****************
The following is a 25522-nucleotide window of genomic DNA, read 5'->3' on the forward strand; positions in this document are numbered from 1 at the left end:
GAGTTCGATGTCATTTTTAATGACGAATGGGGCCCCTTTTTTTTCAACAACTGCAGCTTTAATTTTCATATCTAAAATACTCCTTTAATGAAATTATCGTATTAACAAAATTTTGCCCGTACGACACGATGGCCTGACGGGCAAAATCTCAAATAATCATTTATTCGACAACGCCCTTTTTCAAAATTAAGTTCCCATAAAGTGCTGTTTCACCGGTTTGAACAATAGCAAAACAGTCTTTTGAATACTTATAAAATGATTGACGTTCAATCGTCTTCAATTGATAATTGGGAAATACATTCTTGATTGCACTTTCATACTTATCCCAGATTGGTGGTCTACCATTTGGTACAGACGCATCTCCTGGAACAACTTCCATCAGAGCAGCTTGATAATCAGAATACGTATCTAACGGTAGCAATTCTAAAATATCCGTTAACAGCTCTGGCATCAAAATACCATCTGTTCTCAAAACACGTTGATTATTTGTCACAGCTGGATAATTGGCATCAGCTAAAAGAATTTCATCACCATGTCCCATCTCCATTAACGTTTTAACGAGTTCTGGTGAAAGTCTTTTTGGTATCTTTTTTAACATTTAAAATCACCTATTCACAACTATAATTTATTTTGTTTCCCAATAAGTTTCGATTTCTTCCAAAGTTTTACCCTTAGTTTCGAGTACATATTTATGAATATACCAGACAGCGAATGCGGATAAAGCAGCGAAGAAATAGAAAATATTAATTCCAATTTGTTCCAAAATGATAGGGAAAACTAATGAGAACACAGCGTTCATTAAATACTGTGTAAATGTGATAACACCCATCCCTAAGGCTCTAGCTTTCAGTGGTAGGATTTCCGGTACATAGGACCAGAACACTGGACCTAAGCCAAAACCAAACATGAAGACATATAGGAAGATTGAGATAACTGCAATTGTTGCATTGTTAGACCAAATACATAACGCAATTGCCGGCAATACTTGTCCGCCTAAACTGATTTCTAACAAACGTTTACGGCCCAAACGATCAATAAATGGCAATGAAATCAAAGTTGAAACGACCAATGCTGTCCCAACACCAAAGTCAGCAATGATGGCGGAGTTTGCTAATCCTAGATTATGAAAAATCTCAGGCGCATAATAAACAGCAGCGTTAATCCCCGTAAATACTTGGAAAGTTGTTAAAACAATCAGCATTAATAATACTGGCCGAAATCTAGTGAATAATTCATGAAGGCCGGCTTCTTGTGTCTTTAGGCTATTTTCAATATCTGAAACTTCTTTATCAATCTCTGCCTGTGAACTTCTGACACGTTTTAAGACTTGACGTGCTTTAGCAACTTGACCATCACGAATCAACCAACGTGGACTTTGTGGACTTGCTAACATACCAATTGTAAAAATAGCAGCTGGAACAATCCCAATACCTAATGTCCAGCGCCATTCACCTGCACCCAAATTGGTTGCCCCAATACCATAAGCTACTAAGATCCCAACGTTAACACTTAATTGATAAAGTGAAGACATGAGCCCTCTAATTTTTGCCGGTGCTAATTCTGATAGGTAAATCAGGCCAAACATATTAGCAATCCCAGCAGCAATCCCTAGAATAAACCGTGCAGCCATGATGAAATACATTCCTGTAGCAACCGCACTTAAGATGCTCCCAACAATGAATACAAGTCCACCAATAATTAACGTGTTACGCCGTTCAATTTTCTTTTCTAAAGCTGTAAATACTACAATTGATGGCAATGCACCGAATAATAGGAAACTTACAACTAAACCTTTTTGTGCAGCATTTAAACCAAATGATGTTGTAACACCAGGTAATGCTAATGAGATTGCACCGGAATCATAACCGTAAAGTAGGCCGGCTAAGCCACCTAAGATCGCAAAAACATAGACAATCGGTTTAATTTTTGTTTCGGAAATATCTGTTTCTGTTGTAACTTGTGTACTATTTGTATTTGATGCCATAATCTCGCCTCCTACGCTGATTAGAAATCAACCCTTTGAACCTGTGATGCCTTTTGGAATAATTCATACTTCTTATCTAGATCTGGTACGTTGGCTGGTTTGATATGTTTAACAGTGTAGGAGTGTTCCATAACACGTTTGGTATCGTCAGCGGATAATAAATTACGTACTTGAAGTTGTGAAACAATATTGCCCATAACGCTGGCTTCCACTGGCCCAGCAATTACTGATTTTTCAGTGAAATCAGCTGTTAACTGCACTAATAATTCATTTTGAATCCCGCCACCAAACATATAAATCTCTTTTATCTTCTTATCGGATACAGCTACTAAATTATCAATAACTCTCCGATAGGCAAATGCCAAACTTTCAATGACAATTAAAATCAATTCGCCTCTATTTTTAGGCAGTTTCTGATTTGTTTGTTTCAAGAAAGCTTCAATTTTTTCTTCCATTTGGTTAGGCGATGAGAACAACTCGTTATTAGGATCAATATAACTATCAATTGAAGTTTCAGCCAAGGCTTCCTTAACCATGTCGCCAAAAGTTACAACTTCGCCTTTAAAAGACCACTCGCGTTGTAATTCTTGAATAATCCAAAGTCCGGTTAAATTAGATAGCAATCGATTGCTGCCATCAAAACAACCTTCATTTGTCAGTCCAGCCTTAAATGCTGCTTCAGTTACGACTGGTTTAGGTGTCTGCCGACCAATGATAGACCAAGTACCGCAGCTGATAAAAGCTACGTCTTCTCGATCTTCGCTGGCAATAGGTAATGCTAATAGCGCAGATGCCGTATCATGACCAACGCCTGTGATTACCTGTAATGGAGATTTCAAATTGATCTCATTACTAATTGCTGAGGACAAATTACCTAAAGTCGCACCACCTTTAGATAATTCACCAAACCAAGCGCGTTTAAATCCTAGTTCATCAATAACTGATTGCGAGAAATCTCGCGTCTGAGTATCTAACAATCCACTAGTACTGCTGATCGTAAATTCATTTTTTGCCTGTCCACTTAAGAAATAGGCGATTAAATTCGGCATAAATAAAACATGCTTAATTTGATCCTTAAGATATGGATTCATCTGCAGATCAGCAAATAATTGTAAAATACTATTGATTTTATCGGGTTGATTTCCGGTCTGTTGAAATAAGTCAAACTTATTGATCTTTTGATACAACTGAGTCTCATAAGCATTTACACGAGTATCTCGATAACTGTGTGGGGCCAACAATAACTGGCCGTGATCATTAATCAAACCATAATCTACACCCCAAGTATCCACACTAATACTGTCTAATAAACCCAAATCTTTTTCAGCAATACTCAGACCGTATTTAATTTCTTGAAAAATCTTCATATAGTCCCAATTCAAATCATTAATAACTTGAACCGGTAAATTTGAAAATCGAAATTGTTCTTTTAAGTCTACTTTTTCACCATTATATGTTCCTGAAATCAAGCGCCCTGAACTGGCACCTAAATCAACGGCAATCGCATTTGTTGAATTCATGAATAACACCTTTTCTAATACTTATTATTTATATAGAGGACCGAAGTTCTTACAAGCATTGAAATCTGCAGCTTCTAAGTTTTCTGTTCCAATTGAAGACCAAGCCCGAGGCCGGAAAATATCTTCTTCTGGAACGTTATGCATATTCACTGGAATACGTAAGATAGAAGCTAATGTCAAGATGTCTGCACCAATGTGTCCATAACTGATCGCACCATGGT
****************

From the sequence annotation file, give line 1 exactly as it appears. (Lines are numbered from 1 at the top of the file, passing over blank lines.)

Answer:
The following is a 25522-nucleotide window of genomic DNA, read 5'->3' on the forward strand; positions in this document are numbered from 1 at the left end: